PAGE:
Look, I know that reference numbers and such can be confusing, but “No.1” should be pretty clear, no? In a sale taking place on November 8th, 2021 in Geneva, Christie’s is offering the first example of the Deep Sea Special and it’s a watch that accompanied the Trieste on the 1,080- and 3,150-meter dives in 1953. Like, the actual watch. Following the deepest dive of 1953, Piccard is known to have telegraphed Rolex in Geneva to report “Watch performed perfectly. Depth 3150 meters Piccard.”
In the more modern context, it’s a watch that we at HODINKEE (and Christie’s) know pretty well, as this is the Deep Sea Special seen in Reza Ali Rashidain’s episode of Talking Watches – and it’s a watch that he bought from Christie’s in 2005 for a then-impressive $322,400. Like the other documented examples, it uses a Rolex automatic caliber 1000 and is running, wearable, and rocking a caseback proudly showing “Rolex Oyster No. 1 Deep Sea Special,”
Highlighted as part of Rashidian’s collection in John Goldberger’s book A Journey Into The Deep, the Rolex Deep Sea Special No. 1 is a so-called “MKI” example of the Deep Sea Special as it has the “low glass” spec crystal. I know, it’s hilarious if you look at the photos, but the No. 1 is essentially the ultra-thin version of the Deep Sea Special (and features a different crown and crown ring design).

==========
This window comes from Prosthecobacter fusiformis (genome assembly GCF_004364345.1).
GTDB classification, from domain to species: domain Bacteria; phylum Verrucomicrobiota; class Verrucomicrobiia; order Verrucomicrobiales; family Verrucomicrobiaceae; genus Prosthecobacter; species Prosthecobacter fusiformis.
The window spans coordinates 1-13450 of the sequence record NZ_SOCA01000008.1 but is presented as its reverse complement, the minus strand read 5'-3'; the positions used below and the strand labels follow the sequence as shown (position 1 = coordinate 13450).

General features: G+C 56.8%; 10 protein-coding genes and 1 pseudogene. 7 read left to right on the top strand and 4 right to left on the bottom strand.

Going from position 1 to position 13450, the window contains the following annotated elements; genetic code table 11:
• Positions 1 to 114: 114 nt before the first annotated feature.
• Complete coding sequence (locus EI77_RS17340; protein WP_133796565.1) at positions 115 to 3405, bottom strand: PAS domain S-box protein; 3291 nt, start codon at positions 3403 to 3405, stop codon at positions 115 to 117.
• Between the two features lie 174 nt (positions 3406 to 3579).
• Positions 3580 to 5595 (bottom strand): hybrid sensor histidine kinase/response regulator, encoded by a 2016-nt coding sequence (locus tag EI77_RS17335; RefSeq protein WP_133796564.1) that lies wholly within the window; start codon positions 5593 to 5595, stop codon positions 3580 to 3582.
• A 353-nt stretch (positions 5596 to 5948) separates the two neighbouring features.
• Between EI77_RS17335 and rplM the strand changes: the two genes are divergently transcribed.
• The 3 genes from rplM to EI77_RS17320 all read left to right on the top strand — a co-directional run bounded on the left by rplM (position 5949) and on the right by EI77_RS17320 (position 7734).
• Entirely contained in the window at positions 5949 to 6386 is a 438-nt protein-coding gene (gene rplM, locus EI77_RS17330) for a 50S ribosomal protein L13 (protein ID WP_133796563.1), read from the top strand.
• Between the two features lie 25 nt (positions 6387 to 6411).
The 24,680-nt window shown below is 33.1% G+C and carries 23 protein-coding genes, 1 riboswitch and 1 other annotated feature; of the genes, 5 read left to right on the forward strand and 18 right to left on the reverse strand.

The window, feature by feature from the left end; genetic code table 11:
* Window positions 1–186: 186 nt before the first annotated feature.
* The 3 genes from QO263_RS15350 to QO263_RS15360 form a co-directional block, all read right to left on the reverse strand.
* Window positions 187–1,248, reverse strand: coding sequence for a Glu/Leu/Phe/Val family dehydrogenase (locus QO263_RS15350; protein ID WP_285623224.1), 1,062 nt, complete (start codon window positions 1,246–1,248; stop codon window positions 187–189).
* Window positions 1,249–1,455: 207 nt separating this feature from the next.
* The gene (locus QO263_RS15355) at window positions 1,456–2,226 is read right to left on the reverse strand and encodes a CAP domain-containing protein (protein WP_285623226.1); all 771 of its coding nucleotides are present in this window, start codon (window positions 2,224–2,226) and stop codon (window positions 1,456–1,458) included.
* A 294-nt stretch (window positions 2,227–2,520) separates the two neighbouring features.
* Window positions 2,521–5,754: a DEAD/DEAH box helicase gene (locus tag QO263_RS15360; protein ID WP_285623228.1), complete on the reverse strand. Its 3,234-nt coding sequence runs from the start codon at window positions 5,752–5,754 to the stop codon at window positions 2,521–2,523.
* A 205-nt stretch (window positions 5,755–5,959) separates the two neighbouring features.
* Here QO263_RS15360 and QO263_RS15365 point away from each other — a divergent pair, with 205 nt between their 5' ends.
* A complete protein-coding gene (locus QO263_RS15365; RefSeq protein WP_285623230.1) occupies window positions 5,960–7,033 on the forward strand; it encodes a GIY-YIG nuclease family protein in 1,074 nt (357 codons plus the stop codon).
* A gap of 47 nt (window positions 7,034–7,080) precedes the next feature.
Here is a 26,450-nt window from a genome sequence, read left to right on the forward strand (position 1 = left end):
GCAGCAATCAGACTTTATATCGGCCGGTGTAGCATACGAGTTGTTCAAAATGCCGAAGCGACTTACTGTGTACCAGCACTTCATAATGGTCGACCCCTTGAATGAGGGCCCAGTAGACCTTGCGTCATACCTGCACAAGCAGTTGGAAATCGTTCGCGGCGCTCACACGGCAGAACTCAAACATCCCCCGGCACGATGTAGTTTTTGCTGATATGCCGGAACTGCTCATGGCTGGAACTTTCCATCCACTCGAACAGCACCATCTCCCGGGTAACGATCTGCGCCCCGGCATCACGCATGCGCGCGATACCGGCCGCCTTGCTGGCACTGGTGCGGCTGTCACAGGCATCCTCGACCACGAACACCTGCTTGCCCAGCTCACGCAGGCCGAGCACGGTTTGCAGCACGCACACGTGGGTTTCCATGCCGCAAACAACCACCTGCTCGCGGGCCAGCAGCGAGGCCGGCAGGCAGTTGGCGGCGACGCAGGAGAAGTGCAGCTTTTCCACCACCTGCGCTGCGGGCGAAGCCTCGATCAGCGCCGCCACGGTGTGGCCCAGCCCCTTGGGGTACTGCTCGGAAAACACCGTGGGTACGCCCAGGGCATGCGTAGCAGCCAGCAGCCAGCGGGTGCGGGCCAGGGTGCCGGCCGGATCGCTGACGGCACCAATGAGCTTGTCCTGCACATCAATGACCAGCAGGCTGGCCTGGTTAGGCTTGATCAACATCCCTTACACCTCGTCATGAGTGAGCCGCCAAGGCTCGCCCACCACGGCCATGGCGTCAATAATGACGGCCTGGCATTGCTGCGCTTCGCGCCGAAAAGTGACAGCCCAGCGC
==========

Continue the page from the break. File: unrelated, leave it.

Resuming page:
On the idea of No. 1 actually bearing wearable, I had my doubts. But, on a recent phone call, Reza Ali Rashidian assured me that over the nearly 17 years that he’s owned the watch he frequently wore it, even just out for lunch. He compared it to being easier on wrist than many modern large watches.
Later examples – the MKII – benefited from what Rolex learned during the early dives and had been modified with a much thicker crystal (dubbed “high glass”) to deal with all of that pressure. Deep Sea Special No. 3, the watch that was actually used on the record-setting Challenger Deep dive and is currently housed at the Smithsonian Institution, looks quite a bit different from the MKI examples, with its “high glass” and a white dial.
Unable to fight my curiosity, I asked Reza why he wanted to sell such a special watch and he laughed while paraphrasing the famous Patek Philippe ads saying “You never really own a Deep Sea Special … but I’ve been a custodian of it for nearly 17 years and it’s time for someone else to care for it.”
But this is where it started, and it was used in the field, and it comes from a well-known entity within the world of super high-end Rolex collectors. That said, if you think you have a chance at getting No. 1 for anywhere near the 2005 price, you’re out of your damn mind.
In terms of watch collecting, 2005 was an entirely different era. Same bits and bobs, sure, but an entirely different level of attention and free-moving wealth. If you need a hint, Christie’s does not list an estimate for the Deep Sea Special No. 1 and in 2009 (just as the watch internet was starting to heat up) they sold No. 31 of the display examples for roughly $435,000 (or ~$555,000 in today’s USD, factoring for inflation).